Economy and Business

BI Continues Bond Buying in 2021

Bank Indonesia, the country’s central bank, has reiterated its commitment to buy the government’s bonds issuance in the primary market until the end of this year to help plug the government’s deficit gap, Governor Perry Warjiyo said on Monday.

“BI will continue to be present in the primary market until the end of 2021,” said Perry, referring to the bank by its abbreviation. Bank Indonesia has extended an agreement with Finance Ministry, first signed on April 16 last year, Perry said. Under the agreement, the central bank would be involved in the primary market as a non-competitive bidder to buy the government’s bonds if the market failed to absorb the offerings. (Jakarta Globe)

2020 Inflation Reflects Depressed Demand

Indonesia recorded the lowest annual inflation in the country’s history in 2020 as the corona-virus pandemic ravaged the economy and battered purchasing power. The country’s annual consumer price index (CPI) stood at 1.68 percent last year as prices advanced 0.45 percent on a monthly basis in December, Statistics Indonesia (BPS) announced on Monday. The figure is the lowest full year number in history and below Bank Indonesia’s (BI) target range of 2 to 4 percent last year. While a low inflation rate is good for an economy as it means consumers can buy goods and services at affordable prices, the low figure in Indonesia last year indicates weakening purchasing power rather than balanced supply and demand.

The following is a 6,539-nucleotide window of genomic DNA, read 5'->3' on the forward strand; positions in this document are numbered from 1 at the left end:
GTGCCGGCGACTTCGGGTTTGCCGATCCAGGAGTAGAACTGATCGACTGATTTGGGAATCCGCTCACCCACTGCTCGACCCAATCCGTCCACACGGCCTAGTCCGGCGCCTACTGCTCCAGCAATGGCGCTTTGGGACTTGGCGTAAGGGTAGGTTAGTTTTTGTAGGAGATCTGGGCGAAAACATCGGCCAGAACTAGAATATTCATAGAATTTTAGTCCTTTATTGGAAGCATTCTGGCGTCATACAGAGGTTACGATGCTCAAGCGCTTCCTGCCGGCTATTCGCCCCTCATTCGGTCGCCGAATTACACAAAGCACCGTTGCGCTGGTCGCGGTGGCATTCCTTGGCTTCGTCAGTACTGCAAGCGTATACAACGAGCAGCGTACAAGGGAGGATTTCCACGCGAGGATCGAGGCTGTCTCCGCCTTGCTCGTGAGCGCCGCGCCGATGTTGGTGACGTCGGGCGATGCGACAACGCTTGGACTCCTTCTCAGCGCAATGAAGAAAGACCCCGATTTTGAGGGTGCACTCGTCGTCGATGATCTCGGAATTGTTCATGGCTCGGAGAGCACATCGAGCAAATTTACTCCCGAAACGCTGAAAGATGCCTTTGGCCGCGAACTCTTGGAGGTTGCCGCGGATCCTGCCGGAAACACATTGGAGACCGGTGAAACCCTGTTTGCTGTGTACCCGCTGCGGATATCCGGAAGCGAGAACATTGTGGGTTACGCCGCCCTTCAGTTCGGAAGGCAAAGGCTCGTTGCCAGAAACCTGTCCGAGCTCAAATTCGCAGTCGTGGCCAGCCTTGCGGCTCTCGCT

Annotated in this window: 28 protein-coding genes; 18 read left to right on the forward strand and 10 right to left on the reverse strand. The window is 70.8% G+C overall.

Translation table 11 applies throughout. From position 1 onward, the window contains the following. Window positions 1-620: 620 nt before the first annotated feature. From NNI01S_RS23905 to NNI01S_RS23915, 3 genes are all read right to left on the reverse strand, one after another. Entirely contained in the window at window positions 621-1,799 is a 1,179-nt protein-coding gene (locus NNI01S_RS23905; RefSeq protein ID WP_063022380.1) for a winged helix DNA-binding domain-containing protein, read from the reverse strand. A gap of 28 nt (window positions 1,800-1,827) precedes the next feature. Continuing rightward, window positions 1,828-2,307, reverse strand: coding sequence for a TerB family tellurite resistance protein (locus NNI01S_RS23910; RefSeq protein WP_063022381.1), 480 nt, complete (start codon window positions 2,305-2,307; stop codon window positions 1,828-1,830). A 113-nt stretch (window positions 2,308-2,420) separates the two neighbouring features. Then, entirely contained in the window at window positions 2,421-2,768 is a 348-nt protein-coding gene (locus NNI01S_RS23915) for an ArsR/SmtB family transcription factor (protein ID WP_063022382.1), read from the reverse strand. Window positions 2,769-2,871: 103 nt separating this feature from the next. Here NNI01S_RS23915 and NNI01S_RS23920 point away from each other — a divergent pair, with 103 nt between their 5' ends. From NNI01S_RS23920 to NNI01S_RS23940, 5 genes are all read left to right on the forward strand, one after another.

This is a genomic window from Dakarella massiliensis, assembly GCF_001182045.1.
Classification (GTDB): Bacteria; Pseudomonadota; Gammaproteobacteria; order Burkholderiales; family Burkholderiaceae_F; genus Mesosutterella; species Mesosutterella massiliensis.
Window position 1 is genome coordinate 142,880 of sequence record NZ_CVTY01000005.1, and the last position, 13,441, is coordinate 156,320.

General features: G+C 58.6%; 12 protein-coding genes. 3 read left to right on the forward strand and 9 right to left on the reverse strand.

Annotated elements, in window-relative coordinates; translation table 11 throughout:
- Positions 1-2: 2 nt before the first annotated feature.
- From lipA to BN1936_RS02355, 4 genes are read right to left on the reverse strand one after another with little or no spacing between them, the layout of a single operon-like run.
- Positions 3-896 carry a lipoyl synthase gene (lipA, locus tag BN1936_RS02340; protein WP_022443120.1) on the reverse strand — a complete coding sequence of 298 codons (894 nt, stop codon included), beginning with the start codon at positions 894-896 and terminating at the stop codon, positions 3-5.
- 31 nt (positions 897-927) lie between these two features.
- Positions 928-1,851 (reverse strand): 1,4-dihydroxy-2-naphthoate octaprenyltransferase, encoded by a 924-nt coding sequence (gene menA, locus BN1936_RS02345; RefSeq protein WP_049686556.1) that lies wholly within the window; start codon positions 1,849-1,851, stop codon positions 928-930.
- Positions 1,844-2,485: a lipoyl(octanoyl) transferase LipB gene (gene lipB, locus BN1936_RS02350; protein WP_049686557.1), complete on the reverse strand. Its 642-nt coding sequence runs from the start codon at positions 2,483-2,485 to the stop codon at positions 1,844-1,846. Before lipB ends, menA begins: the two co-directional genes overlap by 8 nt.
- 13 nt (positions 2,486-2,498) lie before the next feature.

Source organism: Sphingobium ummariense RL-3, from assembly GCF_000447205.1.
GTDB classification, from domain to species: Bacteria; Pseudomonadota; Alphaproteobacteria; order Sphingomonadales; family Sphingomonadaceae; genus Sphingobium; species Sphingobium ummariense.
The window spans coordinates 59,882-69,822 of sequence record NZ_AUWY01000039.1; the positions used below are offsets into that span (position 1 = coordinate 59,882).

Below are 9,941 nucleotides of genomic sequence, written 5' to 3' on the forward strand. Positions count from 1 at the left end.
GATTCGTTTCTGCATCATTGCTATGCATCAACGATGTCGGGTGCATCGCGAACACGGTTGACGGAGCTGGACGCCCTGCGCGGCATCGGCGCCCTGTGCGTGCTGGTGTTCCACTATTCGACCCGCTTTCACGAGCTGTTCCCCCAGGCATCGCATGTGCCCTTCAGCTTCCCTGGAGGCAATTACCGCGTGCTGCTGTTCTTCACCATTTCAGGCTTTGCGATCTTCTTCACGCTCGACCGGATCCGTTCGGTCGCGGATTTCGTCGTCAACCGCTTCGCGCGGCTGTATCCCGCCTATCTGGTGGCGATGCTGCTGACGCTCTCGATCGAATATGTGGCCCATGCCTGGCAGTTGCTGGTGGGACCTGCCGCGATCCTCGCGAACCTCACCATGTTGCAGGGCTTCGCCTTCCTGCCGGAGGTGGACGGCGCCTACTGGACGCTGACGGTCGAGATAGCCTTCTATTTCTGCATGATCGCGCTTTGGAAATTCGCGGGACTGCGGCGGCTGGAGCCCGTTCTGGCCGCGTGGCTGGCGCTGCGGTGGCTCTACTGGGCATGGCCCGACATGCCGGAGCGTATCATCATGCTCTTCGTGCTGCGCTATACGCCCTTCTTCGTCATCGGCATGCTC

Mining Downstream Industry 2021 Prospects

Indonesia is poised to spend this year catching up on plans to develop a downstream mining industry as the country races against time to adapt to a long-term global shift in ore demand away from coal towards metals, while prices are expected to rebound gently. Coal miners plan to continue studying the development of a downstream industry, while metal miners plan to resume their pandemic-delayed metal smelter projects. The latter particularly applies to nickel miners, who were the first to experience a government raw metal export ban. State-owned mining holding company MIND ID hopes to close several deals early this year related to the formation of a flagship, nickel-rich electric vehicle (EV) battery industry in Indonesia.

“Nickel is expected to become an alternative to the coal industry that has all this time been a major contributor to the mining sector,” said Samuel Sekuritas investment analyst Dessy Lapagu on Nov. 24. Globally, coal and metal prices are expected to start rebounding this year at a pace reflecting the world’s energy transition. That shift, according to the World Bank’s October 2020 commodity outlook report, has been hampered by the COVID-19 pandemic. The transition involves a decline in coal-fired power plants and an increase in gas-fired power plants, renewable energy plants and electrification infrastructure such as EVs and power grids, all of which require electrification-related metals such as nickel, copper and aluminum. (Jakarta Post)

Rupiah Starts Year With A Bang